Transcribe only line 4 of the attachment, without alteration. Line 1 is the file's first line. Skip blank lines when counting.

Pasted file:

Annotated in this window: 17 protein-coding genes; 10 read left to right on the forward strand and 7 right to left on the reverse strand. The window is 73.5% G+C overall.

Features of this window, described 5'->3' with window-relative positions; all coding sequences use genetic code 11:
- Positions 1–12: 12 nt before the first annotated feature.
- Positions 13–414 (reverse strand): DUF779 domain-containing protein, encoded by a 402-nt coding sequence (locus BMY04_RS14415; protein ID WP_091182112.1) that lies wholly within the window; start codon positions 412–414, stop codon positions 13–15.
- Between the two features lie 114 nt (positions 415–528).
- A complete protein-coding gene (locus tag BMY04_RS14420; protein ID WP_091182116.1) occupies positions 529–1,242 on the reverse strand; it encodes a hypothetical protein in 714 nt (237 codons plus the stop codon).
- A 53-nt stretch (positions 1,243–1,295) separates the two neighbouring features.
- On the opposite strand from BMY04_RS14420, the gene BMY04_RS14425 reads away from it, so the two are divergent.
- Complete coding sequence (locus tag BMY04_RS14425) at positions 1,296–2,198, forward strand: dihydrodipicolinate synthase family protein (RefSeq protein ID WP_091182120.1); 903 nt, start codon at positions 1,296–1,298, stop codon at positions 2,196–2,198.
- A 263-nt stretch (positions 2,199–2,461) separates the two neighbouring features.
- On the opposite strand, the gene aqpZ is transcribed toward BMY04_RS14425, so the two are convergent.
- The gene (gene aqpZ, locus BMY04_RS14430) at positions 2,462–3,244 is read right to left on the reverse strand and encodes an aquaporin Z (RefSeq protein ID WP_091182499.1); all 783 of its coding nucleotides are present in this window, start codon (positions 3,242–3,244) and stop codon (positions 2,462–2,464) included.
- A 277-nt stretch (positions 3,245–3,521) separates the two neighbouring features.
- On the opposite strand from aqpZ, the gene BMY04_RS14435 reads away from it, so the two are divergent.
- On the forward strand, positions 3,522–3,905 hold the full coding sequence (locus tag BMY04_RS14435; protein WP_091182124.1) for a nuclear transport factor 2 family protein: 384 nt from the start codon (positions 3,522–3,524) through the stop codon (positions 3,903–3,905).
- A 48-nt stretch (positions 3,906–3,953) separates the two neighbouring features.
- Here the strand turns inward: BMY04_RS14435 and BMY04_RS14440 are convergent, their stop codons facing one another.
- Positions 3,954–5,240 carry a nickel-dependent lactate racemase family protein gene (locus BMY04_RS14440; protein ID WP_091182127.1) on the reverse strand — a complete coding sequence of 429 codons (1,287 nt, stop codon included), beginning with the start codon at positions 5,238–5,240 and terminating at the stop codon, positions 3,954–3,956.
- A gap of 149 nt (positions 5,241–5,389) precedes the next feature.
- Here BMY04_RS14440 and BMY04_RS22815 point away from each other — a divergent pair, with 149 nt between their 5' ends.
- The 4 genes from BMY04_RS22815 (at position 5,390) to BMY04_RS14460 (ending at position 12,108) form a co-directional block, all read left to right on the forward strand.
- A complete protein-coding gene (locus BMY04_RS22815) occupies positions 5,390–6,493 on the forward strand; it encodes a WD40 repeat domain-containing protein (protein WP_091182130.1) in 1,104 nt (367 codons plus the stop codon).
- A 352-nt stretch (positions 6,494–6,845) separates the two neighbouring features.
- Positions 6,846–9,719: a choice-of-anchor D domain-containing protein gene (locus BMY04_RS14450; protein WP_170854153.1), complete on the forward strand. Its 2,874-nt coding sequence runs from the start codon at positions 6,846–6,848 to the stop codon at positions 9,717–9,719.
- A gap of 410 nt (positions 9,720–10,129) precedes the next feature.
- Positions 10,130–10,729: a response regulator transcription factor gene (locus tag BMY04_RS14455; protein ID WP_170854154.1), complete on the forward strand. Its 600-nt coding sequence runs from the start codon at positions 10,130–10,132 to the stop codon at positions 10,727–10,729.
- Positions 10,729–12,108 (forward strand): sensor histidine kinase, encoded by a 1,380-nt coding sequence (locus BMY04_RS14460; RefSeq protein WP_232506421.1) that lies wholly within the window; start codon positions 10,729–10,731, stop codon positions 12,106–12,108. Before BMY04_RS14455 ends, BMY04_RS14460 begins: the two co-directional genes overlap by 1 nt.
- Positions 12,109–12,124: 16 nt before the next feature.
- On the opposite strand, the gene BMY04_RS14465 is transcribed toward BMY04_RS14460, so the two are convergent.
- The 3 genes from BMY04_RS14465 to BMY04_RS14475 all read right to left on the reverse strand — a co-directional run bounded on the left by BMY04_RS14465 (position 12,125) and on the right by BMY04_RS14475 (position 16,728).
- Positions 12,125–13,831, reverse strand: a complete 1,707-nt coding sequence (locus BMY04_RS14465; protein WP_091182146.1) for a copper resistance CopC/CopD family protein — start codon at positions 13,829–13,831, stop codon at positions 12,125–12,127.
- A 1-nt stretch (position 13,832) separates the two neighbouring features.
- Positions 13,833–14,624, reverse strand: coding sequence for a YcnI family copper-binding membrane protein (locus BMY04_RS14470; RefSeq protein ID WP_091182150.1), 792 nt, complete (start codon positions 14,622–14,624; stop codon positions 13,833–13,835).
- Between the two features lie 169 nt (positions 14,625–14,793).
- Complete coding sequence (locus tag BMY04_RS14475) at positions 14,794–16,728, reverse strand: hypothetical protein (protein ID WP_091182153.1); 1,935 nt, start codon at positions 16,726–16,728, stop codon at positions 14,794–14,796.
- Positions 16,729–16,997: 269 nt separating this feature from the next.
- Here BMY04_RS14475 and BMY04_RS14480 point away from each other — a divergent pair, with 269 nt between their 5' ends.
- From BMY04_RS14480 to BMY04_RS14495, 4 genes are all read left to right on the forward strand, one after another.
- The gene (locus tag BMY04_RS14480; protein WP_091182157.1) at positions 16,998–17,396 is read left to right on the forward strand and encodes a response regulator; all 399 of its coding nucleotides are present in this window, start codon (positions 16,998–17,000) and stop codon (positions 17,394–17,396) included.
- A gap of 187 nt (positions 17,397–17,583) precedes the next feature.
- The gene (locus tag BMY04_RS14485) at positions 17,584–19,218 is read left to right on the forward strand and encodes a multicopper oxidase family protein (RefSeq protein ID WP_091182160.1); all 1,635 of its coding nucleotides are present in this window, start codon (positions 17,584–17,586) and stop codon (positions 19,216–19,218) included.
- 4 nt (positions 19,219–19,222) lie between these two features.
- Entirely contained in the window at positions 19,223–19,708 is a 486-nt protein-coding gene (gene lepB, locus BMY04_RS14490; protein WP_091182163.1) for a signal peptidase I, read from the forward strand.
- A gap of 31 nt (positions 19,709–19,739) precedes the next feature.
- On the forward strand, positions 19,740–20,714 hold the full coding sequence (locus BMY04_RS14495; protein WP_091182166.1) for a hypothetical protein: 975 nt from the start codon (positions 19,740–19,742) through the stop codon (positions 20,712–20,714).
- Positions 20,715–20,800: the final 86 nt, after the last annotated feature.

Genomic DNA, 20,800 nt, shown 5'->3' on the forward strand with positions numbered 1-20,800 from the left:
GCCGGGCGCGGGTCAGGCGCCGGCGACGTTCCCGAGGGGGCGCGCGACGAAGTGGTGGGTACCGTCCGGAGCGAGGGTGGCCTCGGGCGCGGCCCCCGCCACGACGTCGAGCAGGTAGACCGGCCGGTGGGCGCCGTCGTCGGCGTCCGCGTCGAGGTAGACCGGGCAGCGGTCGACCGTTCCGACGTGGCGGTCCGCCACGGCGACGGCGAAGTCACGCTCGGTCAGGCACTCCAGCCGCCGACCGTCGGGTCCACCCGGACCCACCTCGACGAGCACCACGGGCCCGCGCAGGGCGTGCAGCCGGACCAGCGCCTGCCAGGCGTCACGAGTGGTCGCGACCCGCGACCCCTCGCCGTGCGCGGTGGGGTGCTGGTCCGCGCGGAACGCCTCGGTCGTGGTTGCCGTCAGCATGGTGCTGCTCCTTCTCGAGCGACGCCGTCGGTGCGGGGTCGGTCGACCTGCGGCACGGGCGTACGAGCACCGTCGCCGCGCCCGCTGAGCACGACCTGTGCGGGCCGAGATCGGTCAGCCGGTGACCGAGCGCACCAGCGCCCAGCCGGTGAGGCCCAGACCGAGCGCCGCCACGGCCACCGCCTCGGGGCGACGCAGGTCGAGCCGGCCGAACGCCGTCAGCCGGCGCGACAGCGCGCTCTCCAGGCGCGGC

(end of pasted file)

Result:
- Positions 13–414 (reverse strand): DUF779 domain-containing protein, encoded by a 402-nt coding sequence (locus BMY04_RS14415; protein ID WP_091182112.1) that lies wholly within the window; start codon positions 412–414, stop codon positions 13–15.